Though the original station building still exists, it is not used for any railroad functions. It is now the home of the Ardsley-on-Hudson post office, and contains rows of post office boxes. The original fireplaces built in the station are still there, but not used. You may not be able to buy your ticket here, but there still is a small area that one could probably use to wait for a train, and some bathrooms.

Like many of Metro-North’s Hudson Line stations, Ardsley-on-Hudson underwent considerable improvements in the past few years. Ardsley-on-Hudson had its turn in 2005 and 2006, when a new overpass was built, as well as new platforms. Canopies were added to much of the platform to protect riders from the elements, which are visible in the aerial shot above. Ticket Vending Machines were installed in the new overpass.

All in all, Ardsley-on-Hudson is a pretty nice station. It has a bit of history, and being right on the Hudson River always looks nice. From the station you can see the Tappan Zee Bridge to the north, and just barely make out the George Washington Bridge in the far south on a clear day. If you ever find yourself on the Hudson Line, Ardsley-on-Hudson would always be an interesting station to check out!

 
   
 
   
  
 
   
 
 
   
 
 
  
 
  
 

Tuesday Tour of the Hudson Line: Glenwood Train Photos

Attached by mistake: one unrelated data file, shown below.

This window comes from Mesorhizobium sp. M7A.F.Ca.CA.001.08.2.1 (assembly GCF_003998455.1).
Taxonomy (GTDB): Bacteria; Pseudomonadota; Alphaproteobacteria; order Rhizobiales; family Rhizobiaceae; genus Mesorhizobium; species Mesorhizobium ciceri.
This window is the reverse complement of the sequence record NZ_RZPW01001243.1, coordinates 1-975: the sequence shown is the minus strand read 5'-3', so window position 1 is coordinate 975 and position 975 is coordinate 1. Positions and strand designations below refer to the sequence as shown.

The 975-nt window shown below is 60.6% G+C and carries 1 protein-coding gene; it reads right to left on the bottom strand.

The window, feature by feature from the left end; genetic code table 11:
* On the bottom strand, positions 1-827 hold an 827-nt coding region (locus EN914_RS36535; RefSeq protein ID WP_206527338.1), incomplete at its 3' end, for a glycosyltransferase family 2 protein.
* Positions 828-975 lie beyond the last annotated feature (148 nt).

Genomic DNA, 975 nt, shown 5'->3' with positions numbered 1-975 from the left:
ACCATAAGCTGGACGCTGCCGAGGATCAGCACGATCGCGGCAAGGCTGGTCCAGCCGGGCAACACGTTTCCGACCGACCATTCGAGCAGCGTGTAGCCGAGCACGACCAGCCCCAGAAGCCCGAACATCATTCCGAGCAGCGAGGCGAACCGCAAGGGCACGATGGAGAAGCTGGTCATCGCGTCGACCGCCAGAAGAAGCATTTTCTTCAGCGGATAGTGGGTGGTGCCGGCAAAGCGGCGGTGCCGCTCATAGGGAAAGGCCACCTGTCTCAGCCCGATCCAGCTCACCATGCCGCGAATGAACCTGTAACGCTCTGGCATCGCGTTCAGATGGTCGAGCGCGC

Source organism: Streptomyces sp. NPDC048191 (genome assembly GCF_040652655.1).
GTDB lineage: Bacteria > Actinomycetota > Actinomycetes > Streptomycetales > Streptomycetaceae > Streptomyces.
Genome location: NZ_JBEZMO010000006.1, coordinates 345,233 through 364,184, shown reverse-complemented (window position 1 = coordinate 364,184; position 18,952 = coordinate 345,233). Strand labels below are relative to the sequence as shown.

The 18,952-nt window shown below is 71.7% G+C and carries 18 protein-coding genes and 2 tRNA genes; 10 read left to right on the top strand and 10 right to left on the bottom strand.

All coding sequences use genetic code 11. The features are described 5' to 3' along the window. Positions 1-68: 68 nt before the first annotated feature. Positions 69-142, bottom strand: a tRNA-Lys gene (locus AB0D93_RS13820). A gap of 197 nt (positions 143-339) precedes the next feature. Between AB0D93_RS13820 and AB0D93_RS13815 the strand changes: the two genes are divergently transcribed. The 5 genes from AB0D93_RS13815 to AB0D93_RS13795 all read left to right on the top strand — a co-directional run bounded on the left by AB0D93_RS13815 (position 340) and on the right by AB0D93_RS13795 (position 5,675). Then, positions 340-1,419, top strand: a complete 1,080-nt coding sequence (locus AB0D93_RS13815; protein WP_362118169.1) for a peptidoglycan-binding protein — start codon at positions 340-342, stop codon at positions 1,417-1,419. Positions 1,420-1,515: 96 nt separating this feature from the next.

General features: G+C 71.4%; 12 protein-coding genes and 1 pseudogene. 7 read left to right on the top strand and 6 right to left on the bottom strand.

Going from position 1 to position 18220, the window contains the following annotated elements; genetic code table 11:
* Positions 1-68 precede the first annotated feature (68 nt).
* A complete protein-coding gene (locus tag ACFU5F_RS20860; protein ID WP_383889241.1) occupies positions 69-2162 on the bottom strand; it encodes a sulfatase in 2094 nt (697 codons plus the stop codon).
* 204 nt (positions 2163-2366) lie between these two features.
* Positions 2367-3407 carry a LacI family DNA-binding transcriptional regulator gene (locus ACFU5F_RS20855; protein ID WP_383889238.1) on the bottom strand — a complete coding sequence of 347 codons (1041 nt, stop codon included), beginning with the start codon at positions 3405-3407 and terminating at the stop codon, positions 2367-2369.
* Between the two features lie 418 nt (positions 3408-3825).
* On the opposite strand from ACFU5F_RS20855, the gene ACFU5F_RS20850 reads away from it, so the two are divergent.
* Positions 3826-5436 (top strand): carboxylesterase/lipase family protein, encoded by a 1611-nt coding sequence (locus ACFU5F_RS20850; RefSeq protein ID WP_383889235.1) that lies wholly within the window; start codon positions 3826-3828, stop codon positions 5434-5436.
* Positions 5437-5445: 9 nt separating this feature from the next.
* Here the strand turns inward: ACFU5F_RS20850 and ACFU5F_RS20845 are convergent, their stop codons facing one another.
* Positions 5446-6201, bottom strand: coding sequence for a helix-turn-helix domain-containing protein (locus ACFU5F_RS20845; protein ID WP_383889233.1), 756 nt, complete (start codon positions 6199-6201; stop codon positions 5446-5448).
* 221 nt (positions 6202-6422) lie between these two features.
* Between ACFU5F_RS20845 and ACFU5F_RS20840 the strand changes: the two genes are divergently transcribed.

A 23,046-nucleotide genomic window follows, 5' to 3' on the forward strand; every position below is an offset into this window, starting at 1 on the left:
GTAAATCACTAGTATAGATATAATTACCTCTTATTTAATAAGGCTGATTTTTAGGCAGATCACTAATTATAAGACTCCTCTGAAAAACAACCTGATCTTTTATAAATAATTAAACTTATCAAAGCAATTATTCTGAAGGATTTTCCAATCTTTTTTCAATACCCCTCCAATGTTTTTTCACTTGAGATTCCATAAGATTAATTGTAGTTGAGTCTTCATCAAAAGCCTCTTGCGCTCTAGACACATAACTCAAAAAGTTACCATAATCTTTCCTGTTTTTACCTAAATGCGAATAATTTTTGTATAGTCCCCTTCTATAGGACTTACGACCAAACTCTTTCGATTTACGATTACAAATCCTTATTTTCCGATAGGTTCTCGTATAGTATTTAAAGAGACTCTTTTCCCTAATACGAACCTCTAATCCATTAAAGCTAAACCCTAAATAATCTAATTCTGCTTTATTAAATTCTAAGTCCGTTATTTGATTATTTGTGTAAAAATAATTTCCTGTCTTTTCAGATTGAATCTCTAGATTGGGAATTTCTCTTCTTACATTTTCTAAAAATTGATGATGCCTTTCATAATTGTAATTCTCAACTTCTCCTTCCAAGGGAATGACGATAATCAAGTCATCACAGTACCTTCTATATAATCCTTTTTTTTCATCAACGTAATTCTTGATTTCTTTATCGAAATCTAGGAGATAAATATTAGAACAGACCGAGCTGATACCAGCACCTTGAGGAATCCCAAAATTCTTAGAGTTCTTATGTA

Tuesday, October 23rd, 2012

I have a secret confession to make… the Hudson Line sure is attractive, but in my opinion, one of the most beautiful spots is probably not on most people’s list. I absolutely adore Glenwood. I do have a bizarre infatuation with abandoned buildings, though – and the old Glenwood power station is quite gorgeous to me. While we’re technically checking out Glenwood’s train station today, the abandoned power station is impossible to miss. It also has a shared history with the railroad, at least in the distant past, which does make it a relevant part of today’s tour.


Inside the power station. Despite my professed love for the abandoned Glenwood power station, I’m too much of a law-abiding chicken to try and enter the place. Thankfully, many other people have, and it is pretty easy to find photos online. Photo by Chris M. Howard.

As you may remember, in 1902 there was a serious train crash in the Park Avenue Tunnel, which was one of the catalysts for third-rail electrification heading into New York City. The railroad, of course, needed somewhere to get the electricity from – and built two power generating stations – here in Glenwood, and another one in Port Morris.